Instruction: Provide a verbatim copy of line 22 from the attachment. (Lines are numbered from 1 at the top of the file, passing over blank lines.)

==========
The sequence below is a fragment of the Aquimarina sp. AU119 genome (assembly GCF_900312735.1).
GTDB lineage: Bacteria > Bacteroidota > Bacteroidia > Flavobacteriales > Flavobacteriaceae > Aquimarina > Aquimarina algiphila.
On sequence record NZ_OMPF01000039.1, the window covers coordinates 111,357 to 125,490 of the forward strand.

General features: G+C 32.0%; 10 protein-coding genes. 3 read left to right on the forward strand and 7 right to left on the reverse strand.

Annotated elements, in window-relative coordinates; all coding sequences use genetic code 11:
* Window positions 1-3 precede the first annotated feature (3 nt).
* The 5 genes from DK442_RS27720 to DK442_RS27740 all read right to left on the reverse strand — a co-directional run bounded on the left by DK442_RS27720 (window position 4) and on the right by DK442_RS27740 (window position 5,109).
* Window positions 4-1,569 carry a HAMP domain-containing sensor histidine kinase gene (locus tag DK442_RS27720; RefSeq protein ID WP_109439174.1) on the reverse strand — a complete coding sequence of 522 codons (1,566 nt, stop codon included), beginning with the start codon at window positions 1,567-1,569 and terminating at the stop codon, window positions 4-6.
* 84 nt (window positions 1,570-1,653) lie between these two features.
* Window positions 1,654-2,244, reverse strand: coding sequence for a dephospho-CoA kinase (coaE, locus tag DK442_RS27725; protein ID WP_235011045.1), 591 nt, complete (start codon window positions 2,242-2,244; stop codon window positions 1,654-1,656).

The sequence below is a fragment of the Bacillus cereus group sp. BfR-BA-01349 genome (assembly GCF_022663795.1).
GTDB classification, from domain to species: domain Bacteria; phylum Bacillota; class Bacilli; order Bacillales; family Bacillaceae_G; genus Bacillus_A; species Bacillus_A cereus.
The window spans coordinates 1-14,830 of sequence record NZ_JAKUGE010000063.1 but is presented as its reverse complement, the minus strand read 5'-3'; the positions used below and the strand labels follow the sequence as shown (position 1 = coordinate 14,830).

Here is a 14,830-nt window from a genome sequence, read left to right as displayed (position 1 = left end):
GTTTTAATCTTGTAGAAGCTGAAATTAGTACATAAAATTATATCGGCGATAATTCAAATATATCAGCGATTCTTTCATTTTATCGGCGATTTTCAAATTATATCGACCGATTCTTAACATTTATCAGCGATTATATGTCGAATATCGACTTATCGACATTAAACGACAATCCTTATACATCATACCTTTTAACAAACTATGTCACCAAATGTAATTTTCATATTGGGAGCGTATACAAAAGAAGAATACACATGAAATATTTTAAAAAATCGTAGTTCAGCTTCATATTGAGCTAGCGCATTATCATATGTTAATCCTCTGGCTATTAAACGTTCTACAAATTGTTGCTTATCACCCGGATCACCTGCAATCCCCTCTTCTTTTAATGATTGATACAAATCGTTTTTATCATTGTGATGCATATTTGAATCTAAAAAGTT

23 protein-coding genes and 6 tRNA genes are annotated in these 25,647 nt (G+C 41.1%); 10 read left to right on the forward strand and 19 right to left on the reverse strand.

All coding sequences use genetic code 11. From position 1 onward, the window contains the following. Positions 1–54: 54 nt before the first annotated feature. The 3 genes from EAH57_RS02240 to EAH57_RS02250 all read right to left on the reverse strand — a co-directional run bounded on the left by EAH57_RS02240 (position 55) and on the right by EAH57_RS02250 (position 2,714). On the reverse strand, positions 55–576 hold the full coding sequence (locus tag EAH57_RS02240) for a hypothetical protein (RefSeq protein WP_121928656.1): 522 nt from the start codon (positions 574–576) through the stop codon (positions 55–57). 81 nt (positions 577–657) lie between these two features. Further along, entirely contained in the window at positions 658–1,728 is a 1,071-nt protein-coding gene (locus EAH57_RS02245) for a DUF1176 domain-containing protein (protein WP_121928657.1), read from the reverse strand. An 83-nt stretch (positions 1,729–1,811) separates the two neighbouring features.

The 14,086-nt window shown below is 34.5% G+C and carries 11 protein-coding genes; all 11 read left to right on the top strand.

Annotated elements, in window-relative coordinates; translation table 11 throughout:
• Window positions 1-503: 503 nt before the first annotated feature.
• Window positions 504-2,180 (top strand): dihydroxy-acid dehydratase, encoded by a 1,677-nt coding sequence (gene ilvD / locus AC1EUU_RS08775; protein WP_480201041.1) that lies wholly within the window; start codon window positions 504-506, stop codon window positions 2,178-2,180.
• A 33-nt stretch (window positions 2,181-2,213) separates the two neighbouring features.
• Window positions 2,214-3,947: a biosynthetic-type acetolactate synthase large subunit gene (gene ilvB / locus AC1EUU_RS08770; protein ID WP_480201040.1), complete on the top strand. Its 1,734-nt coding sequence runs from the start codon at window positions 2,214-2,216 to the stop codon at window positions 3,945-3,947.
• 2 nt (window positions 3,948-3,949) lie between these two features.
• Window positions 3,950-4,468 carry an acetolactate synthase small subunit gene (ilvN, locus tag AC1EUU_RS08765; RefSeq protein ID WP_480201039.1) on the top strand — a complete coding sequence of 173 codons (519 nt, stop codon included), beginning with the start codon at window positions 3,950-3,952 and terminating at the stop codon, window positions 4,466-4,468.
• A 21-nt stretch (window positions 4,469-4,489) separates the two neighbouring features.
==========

• A 33-nt stretch (window positions 2,181-2,213) separates the two neighbouring features.